Self-Administration education official Sameera Haj Ali tells Syria Direct that the first priority is to develop Kurdish language education to serve the local community because “a society needs to learn its language.”
“We opened academies, institutes and universities,” she says. “The international recognition will come.”
The ideological underpinnings of the PYD curriculum have also become a point of contention in Syria’s Kurdish-held north.
The Democratic Union Party (PYD) espouses the political philosophy of democratic confederalism proposed by Abdullah Ocalan, the founder of the Kurdistan Worker’s Party (PKK) currently imprisoned in Turkey.
The PYD faces a current of opposition to its ideology in the form of activists, civil society members and rival political parties, namely the Kurdish National Council. The school curriculum debate remains an ongoing battleground for this political struggle.
After the Self-Administration expanded their primary school curriculum in 2015, local residents and activists in Syria’s north described the curriculum as overly ideological. The new curriculum, they told Syria Direct at the time, merely replaced Baathism with Abdullah Ocalan’s democratic confederalism.
“There is, of course, no problem with the spread of Kurdish-language instruction,” Ahmad al-Kurdi, a pseudonym for the director of the Turkey-based human rights monitor and advocacy group Syrians for Truth and Justice, tells Syria Direct.
But Kurdish language instruction in northern Syria is problematically tied to “ideologization of the curriculum,” says Al-Kurdi. “A state must be neutral towards all of component groups, not biased towards one.”
‘Equal under the law’
The regime’s Syrian Arab Army and the Kurdish-led Syrian Democratic Forces (SDF) currently share more than 400km of frontlines in northern and northeastern Syria. Over the course of the war, the two sides—backed by Russia and the US respectively—have confronted one another sporadically. For the time being, they have a common enemy: the Islamic State.
Political and military leaders in Syria’s northern Kurdish-led government as well as Syrian regime officials have both expressed an openness to some sort of reconciliation in recent months.
Syrian Foreign Minister Walid al-Moallem said in September that the prospect of Kurdish autonomy in the country’s north is “open to negotiation and discussion,” once the Islamic State is defeated.
On Sunday, Rezan Gilo, the joint chief of defense in Rojava said that the Syrian Democratic Forces (SDF)—a multiethnic coalition composed primarily of the Kurdish People’s Protection Units (YPG)—would be open to joining the Syrian Arab Army if the Kurdish people were allowed a federal state.
“Our forces have no problem joining the Syrian army if a new Syrian constitution is drafted on a federal basis and the rights of all the Syrian components are protected,” Gilo told the media outlet Kurdistan24.
But all the Kurdish residents who Syria Direct spoke with for the purposes of this report said that regardless of any military or political settlements, freedom of language and cultural expression is non-negotiable.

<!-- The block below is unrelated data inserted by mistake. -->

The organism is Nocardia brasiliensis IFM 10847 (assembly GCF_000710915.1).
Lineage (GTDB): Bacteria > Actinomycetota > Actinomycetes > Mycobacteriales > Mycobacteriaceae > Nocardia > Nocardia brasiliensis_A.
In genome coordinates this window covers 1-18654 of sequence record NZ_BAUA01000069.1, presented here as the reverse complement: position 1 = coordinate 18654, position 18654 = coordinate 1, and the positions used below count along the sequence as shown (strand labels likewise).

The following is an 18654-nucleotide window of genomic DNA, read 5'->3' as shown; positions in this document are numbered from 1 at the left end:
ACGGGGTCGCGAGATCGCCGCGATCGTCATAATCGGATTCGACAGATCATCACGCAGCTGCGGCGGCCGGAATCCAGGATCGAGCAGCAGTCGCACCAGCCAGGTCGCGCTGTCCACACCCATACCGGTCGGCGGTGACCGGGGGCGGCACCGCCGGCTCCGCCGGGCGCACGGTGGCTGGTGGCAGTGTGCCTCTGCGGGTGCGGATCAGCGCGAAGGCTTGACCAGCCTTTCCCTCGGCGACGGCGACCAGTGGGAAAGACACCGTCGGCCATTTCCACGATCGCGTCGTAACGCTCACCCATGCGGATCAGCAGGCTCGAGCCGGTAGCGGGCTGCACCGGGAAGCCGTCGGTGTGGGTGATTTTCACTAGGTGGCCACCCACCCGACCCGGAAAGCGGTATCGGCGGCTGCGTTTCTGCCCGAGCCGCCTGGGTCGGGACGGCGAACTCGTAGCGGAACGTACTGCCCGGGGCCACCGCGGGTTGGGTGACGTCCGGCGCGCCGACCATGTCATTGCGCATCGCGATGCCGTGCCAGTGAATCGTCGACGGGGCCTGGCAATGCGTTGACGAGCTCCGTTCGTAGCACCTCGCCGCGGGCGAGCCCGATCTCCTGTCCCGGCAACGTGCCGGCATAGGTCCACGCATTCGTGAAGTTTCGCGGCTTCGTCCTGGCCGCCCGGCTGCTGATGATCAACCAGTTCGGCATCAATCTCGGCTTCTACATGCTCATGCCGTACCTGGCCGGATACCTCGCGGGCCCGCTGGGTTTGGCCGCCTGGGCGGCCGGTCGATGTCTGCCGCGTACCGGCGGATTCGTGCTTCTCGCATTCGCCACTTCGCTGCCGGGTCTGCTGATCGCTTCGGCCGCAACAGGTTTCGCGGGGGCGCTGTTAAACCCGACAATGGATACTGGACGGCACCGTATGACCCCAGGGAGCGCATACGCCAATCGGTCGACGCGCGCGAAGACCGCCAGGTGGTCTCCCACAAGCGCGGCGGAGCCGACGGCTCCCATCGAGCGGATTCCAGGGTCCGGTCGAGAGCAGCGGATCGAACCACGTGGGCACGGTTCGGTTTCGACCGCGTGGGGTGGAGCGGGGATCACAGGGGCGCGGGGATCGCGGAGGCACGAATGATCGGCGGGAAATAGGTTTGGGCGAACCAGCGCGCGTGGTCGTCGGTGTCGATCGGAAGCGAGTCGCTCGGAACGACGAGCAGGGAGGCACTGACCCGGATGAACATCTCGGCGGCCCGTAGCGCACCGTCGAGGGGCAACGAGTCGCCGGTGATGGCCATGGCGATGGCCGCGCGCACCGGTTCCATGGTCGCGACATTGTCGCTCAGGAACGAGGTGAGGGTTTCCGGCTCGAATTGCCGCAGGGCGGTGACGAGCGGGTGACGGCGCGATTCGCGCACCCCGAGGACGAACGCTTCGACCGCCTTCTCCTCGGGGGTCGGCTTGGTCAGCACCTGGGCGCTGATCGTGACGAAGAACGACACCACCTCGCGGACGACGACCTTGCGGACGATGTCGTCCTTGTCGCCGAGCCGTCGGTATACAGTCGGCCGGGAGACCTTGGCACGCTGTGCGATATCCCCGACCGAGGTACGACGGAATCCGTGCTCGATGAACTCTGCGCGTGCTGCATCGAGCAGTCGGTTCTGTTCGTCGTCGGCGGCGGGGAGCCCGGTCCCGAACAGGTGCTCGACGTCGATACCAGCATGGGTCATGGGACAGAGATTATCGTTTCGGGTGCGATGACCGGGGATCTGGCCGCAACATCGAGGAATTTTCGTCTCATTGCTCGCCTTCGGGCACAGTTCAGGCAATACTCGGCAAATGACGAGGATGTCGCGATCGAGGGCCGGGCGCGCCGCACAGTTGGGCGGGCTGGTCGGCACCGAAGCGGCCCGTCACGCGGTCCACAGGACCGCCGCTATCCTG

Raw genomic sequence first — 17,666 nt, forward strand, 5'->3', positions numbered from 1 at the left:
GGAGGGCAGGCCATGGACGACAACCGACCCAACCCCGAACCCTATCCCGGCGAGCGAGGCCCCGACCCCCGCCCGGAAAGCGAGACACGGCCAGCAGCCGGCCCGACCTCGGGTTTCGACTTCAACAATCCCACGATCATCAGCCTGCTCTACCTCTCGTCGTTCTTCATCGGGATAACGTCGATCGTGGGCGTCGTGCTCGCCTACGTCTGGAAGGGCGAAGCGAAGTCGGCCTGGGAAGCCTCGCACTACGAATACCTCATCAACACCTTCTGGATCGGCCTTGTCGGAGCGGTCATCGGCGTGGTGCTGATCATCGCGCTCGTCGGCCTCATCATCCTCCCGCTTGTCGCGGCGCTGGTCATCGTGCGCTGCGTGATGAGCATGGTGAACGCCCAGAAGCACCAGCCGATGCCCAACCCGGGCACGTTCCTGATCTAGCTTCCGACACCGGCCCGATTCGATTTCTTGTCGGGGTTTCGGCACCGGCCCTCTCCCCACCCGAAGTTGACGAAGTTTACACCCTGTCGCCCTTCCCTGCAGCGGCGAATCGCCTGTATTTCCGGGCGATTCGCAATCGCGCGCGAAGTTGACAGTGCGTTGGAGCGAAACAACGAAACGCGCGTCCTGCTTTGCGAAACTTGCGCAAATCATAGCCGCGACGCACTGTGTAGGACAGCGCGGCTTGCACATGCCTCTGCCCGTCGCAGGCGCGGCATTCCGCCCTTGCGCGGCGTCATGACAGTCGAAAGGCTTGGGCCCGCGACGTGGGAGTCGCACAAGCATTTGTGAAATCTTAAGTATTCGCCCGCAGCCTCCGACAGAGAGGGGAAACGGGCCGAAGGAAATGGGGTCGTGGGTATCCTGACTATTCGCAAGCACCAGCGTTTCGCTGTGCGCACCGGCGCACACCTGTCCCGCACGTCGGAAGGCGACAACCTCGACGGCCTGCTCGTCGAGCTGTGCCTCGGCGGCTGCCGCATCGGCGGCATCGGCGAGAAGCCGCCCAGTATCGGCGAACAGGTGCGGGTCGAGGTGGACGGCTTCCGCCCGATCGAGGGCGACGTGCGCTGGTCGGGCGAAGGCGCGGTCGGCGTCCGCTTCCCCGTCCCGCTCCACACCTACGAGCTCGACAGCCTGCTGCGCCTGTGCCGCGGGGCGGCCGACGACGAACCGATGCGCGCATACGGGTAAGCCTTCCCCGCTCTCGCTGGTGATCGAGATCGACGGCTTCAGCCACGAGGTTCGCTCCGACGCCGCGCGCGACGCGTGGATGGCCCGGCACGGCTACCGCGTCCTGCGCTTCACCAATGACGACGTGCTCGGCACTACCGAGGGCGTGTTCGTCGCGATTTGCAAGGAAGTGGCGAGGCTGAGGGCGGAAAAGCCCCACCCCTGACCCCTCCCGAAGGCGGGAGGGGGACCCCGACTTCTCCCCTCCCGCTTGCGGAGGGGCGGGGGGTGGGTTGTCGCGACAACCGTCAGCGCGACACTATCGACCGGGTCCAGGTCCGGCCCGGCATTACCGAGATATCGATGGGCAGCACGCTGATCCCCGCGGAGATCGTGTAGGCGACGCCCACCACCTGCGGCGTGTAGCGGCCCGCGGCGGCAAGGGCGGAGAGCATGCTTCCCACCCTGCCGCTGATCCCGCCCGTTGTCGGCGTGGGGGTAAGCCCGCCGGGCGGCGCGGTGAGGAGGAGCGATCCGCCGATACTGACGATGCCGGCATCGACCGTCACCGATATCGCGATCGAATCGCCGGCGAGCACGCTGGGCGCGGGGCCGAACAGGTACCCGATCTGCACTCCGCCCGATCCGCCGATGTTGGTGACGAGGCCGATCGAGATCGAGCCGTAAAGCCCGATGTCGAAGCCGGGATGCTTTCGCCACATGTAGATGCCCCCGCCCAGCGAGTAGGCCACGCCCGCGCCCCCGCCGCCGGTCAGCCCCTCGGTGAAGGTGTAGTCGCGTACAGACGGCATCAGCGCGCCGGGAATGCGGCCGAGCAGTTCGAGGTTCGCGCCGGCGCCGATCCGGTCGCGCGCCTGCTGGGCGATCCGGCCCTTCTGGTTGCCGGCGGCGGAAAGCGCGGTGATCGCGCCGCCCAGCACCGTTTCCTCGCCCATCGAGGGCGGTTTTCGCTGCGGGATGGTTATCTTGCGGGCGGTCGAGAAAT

“The next constitution of Syria needs to accept the reality that the Kurdish and other [minority] languages need to be official languages alongside Arabic,” Zara Misto, the Turkey-based journalist and human rights activist, tells Syria Direct.
Kobani resident Yashar Ali echoes Misto’s sentiments, saying the Syrian state “cannot return” to the policies of the past aimed at homogenizing the Syrian population.
A Russian-proposed draft for a revised Syrian constitution purportedly included Kurdish as an official language, Kurdish news agency Rudaw reported in January.
A full draft of a new Syrian constitution has yet to be revealed. It was a major talking point for Syrian President Bashar al-Assad and Russian President Vladimir Putin at the National Dialogue Congress in Sochi earlier this month, Russian state news agency TASS reported. The Syrian constitution is also on the agenda for the latest round of UN-brokered talks in Geneva that began on Tuesday.
Regardless of any debate surrounding Kurdish calls for autonomy in a federalist system, al-Kurdi of Syrians for Truth and Justice says, any form of governance in Syria must ensure that “any citizen—Arab, Kurd, Circassion, Turkman—must be equal under the law” and guaranteed social, linguistic and cultural rights.
For Zuhair Hassan, a Kurdish resident of Hasakah city, the newfound freedom of language and expression in Syria’s north means an end to what he calls the double life he lived prior to 2011.
During the day, Hassan would speak Arabic at the government office where he worked in Hasakah city. At home in the evenings, he spoke Kurdish with his parents and grandparents, who still used the then-banned Kurdish names for the villages and streets in and around the provincial capital.
Hassan tells Syria Direct that at his place of employment and in his daily life, he was “terrified that my mind would betray me—that Kurdish would come out of my mouth before my brain could stop it.”
Now, “I can speak and express myself at the same time,” says Hassan.
“It is an indescribable feeling.”
With reporting by Shivan Hussein.